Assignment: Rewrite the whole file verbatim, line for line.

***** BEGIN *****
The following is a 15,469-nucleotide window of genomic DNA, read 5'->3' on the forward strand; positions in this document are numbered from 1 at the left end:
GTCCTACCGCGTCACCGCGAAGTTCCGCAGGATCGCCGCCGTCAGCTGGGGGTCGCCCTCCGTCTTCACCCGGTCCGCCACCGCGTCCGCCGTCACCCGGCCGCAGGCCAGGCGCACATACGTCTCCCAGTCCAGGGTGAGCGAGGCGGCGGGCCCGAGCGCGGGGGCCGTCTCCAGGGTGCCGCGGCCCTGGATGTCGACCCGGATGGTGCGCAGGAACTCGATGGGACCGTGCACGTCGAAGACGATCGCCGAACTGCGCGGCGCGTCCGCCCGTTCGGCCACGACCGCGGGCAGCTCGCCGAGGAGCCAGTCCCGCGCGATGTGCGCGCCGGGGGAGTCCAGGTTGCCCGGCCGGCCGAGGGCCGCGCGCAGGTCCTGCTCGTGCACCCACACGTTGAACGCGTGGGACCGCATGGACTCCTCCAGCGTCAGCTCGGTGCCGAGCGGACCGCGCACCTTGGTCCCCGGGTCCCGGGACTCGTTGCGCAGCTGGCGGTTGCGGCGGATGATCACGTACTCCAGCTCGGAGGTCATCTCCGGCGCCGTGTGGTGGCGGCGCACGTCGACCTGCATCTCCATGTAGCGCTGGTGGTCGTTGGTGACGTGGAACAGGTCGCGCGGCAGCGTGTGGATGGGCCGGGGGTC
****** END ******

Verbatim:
The following is a 15,469-nucleotide window of genomic DNA, read 5'->3' on the forward strand; positions in this document are numbered from 1 at the left end:
GTCCTACCGCGTCACCGCGAAGTTCCGCAGGATCGCCGCCGTCAGCTGGGGGTCGCCCTCCGTCTTCACCCGGTCCGCCACCGCGTCCGCCGTCACCCGGCCGCAGGCCAGGCGCACATACGTCTCCCAGTCCAGGGTGAGCGAGGCGGCGGGCCCGAGCGCGGGGGCCGTCTCCAGGGTGCCGCGGCCCTGGATGTCGACCCGGATGGTGCGCAGGAACTCGATGGGACCGTGCACGTCGAAGACGATCGCCGAACTGCGCGGCGCGTCCGCCCGTTCGGCCACGACCGCGGGCAGCTCGCCGAGGAGCCAGTCCCGCGCGATGTGCGCGCCGGGGGAGTCCAGGTTGCCCGGCCGGCCGAGGGCCGCGCGCAGGTCCTGCTCGTGCACCCACACGTTGAACGCGTGGGACCGCATGGACTCCTCCAGCGTCAGCTCGGTGCCGAGCGGACCGCGCACCTTGGTCCCCGGGTCCCGGGACTCGTTGCGCAGCTGGCGGTTGCGGCGGATGATCACGTACTCCAGCTCGGAGGTCATCTCCGGCGCCGTGTGGTGGCGGCGCACGTCGACCTGCATCTCCATGTAGCGCTGGTGGTCGTTGGTGACGTGGAACAGGTCGCGCGGCAGCGTGTGGATGGGCCGGGGGTC